With proper team coordination, four 600-health heroes with proper healing support could easily dive onto and destroy an enemy team. Overwatch’s developers took note and hit some crucial healers and tanks with decent nerfs. Yet, this was a band-aid solution to a much deeper problem.
The 3-3 Tanks Meta in Overwatch League Led to the Role Lock
The quad-tank meta developed relatively quickly in Overwatch’s lifespan. Yet, the official Overwatch League didn’t start until 2018. Smaller circuits do obviously incentivize innovation, but not to the extent that a 3.5 million dollar prize pool might.
A team called Goats emerged in the Overwatch Contenders, (the minor league to Overwatch League’s major league) with an interesting team composition. Thanks to the nerfs, many teams had been running the traditional 2-2-2, but Goats quickly popularized the 3-3: that is to say, 3 tanks and 3 healers. As it turned out, tanks were still far and away better than DPS heroes in almost every respect.
The so-called Goats team composition quickly dominated the Overwatch League and made every single game feel rather repetitive and slow. When every hero has 600 health and access to a constant stream of healing, there are very few pivotal moments. Rather, every match becomes a grind, slowly probing at your opponent until they make a mistake. For the entertainment and advertisement vehicle that Overwatch League was supposed to be, this was a major blow.
Blizzard Couldn’t Easily Counter the Goats Tank Comp
Typically, developers respond to game balance issues by issuing buffs and nerfs. They weaken the powerful characters and strengthen the stragglers. However, because the problem came from a core design philosophy, changing a few numbers around didn’t make a huge impact.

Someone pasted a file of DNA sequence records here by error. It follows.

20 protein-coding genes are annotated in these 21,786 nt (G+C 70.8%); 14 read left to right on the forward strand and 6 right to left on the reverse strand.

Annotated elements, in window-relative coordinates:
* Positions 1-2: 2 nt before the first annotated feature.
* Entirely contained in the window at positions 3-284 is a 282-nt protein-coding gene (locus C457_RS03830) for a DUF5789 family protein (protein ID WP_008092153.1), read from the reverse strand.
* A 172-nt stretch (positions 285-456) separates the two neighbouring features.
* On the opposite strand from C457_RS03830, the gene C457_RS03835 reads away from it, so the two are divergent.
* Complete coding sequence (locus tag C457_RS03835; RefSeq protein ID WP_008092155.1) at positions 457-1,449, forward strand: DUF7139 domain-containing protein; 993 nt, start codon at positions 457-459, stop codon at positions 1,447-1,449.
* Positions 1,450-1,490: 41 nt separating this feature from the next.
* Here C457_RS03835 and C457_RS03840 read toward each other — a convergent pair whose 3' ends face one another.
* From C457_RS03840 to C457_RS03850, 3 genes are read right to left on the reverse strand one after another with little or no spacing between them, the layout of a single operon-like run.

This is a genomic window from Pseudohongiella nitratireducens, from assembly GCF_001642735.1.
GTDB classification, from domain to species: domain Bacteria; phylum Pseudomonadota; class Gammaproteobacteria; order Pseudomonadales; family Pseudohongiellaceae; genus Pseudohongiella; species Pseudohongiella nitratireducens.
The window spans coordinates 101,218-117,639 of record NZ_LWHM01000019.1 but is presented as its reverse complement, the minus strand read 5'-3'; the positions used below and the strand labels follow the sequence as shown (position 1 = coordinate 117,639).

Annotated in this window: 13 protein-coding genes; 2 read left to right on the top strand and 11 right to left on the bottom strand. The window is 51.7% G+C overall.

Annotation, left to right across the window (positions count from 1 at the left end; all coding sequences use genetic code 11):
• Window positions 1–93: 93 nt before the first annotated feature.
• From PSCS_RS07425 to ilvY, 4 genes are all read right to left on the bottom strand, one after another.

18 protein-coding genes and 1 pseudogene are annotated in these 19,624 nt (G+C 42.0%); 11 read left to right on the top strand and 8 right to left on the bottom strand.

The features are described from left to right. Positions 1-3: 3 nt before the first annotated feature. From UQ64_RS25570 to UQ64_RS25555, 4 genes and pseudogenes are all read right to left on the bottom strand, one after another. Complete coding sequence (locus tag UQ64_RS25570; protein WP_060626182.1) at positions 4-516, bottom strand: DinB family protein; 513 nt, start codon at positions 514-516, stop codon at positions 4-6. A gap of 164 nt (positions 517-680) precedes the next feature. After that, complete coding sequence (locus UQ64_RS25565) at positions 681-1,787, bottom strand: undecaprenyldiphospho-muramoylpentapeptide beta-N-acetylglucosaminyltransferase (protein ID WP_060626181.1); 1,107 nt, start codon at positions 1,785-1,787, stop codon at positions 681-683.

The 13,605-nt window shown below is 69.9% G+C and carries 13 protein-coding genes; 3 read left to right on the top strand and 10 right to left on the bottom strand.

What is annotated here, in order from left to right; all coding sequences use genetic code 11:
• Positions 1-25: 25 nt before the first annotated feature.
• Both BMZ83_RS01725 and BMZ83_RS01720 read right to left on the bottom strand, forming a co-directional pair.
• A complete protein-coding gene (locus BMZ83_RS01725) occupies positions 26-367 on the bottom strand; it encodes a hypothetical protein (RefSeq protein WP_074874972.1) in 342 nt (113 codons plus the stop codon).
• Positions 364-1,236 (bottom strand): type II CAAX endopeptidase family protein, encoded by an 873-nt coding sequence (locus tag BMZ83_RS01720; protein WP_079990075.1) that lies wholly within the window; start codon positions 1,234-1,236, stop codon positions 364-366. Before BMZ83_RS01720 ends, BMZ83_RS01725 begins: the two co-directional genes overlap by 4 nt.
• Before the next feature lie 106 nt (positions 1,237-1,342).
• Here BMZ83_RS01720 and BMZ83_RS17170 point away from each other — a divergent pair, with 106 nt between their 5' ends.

The almighty Goats comp would simply adapt around the changed heroes, perhaps incorporating a few of them, but nevertheless steamrolling straight ahead. For example, Doomfist Goats or Sombra Goats (named for the single DPS hero filling in on the team) would sometimes be run, but the core tanks were still the problem.
Something drastic had to be done. And in Stage Four of Overwatch League, they introduced the role lock. Now, every team has to field 2 DPS heroes, 2 supports, and 2 tanks. No exceptions.
Locking Overwatch’s Tanks
Arguably one of Overwatch’s more controversial balance decisions, locking each team into 2-2-2 does have its benefits. In casual and ranked games, there is no longer the awkward game of chicken to see who is forced onto what role. And, of course, it does permanently solve the tank problem.
However, it also stifles creativity in composition and exposes Blizzard’s failure in properly balancing the tank role within Overwatch. Professional teams will naturally run what is most optimal, and Blizzard wanted 2-2-2 to be optimal.
But in forcing teams to run that composition as opposed to what they wanted, Blizzard essentially admitted that they could not make tanks in line with the other roles, at least in terms of balance. Looking forward to Overwatch 2, they removed one of the tank slots entirely.
Essentially, they know that tanks are too powerful, and they are simply limiting the number of people that can play them.
Overwatch’s Failure to Solve the Real Problem Behind the Tank Meta
While it could be argued that Overwatch has at least balanced its game, this fundamental changing of the rules is rather detrimental for the game as a whole. Metas will always change with balance patches, but they never took away someone’s ability to do what they wanted to.
Sure, a particular hero might become weaker or even reworked, but they were still viable. But now, they can actually change the rules of the game so that their balance failure no longer is visible. Tanks may be too powerful, but you just can’t use them.
This type of goalpost-shifting is the result of a game developer that wants to control every aspect of the game. Rather than give players tools and see what they can make with them, Overwatch has a very clear vision in mind, and if anything deviates from it, they can simply change the game to match it.
Only time will tell if Overwatch 2 has a similar problem, but so far, things are not promising. We will stay tuned and keep you informed of any developments in this area, as we, just like you, hope for a game where out-of-game strategy and tactics discussions are as interesting as the gameplay itself.